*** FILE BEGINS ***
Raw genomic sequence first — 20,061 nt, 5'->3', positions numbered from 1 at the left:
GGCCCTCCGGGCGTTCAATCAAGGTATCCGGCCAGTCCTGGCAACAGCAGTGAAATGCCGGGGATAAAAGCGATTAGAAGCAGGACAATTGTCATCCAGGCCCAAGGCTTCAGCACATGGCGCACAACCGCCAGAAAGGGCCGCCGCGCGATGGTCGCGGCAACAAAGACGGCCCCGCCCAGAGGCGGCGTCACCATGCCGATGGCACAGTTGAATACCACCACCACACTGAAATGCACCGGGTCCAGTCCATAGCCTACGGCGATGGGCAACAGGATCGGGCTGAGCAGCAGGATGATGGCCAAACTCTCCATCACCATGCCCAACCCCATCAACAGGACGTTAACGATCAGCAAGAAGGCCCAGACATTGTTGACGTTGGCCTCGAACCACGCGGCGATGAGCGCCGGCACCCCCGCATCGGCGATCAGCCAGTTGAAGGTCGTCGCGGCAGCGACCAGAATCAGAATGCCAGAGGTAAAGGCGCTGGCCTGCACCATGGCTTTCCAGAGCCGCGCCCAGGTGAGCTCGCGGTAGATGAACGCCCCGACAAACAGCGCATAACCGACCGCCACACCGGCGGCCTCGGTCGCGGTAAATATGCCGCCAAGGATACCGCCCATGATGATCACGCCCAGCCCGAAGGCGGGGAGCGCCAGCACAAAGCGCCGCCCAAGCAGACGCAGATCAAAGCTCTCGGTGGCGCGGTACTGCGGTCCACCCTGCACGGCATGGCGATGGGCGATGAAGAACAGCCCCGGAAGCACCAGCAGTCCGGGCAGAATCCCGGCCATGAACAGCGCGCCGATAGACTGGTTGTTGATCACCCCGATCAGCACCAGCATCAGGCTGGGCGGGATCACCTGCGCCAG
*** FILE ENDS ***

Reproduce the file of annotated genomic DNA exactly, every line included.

Raw genomic sequence first — 20,061 nt, 5'->3', positions numbered from 1 at the left:
GGCCCTCCGGGCGTTCAATCAAGGTATCCGGCCAGTCCTGGCAACAGCAGTGAAATGCCGGGGATAAAAGCGATTAGAAGCAGGACAATTGTCATCCAGGCCCAAGGCTTCAGCACATGGCGCACAACCGCCAGAAAGGGCCGCCGCGCGATGGTCGCGGCAACAAAGACGGCCCCGCCCAGAGGCGGCGTCACCATGCCGATGGCACAGTTGAATACCACCACCACACTGAAATGCACCGGGTCCAGTCCATAGCCTACGGCGATGGGCAACAGGATCGGGCTGAGCAGCAGGATGATGGCCAAACTCTCCATCACCATGCCCAACCCCATCAACAGGACGTTAACGATCAGCAAGAAGGCCCAGACATTGTTGACGTTGGCCTCGAACCACGCGGCGATGAGCGCCGGCACCCCCGCATCGGCGATCAGCCAGTTGAAGGTCGTCGCGGCAGCGACCAGAATCAGAATGCCAGAGGTAAAGGCGCTGGCCTGCACCATGGCTTTCCAGAGCCGCGCCCAGGTGAGCTCGCGGTAGATGAACGCCCCGACAAACAGCGCATAACCGACCGCCACACCGGCGGCCTCGGTCGCGGTAAATATGCCGCCAAGGATACCGCCCATGATGATCACGCCCAGCCCGAAGGCGGGGAGCGCCAGCACAAAGCGCCGCCCAAGCAGACGCAGATCAAAGCTCTCGGTGGCGCGGTACTGCGGTCCACCCTGCACGGCATGGCGATGGGCGATGAAGAACAGCCCCGGAAGCACCAGCAGTCCGGGCAGAATCCCGGCCATGAACAGCGCGCCGATAGACTGGTTGTTGATCACCCCGATCAGCACCAGCATCAGGCTGGGCGGGATCACCTGCGCCAG